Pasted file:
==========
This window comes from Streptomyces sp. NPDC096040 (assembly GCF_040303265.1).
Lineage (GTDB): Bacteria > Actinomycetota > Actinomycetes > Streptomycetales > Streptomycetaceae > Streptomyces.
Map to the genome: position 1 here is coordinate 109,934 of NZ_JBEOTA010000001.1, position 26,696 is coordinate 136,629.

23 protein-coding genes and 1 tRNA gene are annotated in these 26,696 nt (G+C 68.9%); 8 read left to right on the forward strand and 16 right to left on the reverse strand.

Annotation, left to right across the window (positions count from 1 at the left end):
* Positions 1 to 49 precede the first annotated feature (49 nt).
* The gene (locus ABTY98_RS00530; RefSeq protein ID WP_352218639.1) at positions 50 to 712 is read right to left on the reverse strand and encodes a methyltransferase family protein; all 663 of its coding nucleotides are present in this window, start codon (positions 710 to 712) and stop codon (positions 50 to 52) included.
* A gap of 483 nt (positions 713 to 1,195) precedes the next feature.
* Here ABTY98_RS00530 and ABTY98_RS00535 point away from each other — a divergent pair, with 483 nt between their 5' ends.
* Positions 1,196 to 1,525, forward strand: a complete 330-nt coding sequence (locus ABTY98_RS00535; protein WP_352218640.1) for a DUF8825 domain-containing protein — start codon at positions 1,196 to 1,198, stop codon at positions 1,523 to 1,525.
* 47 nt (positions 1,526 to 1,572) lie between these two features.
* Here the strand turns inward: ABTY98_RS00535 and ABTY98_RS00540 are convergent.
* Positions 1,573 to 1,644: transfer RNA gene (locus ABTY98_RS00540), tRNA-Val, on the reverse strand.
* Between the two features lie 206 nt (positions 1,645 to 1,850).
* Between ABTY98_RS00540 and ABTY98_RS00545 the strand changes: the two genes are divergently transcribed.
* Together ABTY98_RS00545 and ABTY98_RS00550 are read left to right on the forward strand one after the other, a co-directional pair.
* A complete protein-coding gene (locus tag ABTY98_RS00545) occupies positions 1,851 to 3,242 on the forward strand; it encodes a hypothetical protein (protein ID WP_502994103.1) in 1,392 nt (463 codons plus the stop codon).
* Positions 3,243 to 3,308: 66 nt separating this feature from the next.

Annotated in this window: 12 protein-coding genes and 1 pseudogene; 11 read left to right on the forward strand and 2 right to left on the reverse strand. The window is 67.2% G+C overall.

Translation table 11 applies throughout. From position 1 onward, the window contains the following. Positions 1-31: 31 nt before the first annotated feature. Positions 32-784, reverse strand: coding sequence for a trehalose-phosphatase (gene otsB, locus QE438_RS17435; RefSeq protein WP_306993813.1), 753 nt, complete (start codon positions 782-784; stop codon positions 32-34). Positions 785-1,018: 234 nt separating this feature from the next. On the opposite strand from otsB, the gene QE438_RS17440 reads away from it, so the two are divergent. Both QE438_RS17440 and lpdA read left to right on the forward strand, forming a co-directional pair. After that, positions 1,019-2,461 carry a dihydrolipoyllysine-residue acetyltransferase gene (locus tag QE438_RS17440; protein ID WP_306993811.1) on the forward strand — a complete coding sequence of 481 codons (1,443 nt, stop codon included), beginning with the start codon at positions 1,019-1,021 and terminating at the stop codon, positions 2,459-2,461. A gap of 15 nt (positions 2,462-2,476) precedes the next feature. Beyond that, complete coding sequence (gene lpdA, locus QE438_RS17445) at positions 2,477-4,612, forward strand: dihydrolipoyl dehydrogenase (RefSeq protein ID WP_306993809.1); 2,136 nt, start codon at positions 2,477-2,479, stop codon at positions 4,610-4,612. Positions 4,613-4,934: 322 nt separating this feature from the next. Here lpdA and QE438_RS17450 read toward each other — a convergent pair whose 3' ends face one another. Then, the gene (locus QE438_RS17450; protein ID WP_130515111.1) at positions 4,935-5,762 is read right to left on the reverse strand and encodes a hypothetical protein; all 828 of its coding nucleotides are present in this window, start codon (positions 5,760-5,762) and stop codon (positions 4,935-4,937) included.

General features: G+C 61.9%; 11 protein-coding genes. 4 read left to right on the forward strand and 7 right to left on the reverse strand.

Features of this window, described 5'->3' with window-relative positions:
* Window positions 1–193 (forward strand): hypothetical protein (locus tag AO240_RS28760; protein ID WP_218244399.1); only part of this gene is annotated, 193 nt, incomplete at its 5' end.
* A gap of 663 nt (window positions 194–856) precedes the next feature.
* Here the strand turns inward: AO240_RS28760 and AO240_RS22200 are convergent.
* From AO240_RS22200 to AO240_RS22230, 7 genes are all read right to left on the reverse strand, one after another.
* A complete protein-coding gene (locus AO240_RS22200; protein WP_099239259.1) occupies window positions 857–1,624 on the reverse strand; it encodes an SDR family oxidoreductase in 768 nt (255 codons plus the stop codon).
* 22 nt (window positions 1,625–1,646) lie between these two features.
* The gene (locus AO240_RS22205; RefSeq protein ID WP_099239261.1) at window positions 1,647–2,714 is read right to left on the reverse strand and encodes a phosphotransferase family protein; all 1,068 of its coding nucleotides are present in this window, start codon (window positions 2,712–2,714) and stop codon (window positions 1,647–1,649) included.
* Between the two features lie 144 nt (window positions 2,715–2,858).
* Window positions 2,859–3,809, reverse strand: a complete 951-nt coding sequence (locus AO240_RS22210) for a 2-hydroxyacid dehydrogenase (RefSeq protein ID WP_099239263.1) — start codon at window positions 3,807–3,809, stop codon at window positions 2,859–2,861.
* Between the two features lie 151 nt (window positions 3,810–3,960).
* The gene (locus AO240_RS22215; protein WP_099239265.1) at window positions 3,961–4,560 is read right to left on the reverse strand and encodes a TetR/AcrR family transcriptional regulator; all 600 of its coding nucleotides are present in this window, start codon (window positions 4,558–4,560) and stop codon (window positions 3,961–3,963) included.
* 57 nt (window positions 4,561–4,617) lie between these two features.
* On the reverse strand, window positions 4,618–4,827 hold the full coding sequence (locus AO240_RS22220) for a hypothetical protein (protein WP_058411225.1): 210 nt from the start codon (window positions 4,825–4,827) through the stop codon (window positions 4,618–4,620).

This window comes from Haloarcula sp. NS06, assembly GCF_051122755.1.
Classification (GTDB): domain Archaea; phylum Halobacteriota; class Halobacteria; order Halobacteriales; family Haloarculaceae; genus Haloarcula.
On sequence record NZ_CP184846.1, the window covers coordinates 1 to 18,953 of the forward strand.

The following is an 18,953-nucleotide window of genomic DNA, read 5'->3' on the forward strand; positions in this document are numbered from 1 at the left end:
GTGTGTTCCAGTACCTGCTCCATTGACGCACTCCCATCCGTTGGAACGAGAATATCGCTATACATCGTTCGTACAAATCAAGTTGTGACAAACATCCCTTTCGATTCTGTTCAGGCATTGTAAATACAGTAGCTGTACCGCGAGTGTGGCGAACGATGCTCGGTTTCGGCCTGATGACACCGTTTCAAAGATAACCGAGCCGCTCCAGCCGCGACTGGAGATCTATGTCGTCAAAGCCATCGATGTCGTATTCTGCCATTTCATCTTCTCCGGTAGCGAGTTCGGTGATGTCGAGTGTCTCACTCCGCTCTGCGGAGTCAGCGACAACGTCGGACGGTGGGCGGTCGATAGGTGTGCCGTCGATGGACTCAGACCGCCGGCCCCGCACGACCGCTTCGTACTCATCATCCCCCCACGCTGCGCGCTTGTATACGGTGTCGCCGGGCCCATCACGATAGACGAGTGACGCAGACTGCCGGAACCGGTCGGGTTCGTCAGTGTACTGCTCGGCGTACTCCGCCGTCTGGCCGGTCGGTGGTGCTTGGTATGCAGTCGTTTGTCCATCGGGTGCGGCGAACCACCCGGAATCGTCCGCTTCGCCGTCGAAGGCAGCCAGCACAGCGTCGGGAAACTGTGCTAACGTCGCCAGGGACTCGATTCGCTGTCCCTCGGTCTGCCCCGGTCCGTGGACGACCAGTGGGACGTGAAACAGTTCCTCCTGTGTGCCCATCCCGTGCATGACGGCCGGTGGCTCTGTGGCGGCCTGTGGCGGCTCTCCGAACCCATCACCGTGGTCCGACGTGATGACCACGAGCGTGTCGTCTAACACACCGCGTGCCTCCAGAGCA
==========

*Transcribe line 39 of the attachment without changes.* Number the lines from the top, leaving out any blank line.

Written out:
The following is an 18,953-nucleotide window of genomic DNA, read 5'->3' on the forward strand; positions in this document are numbered from 1 at the left end: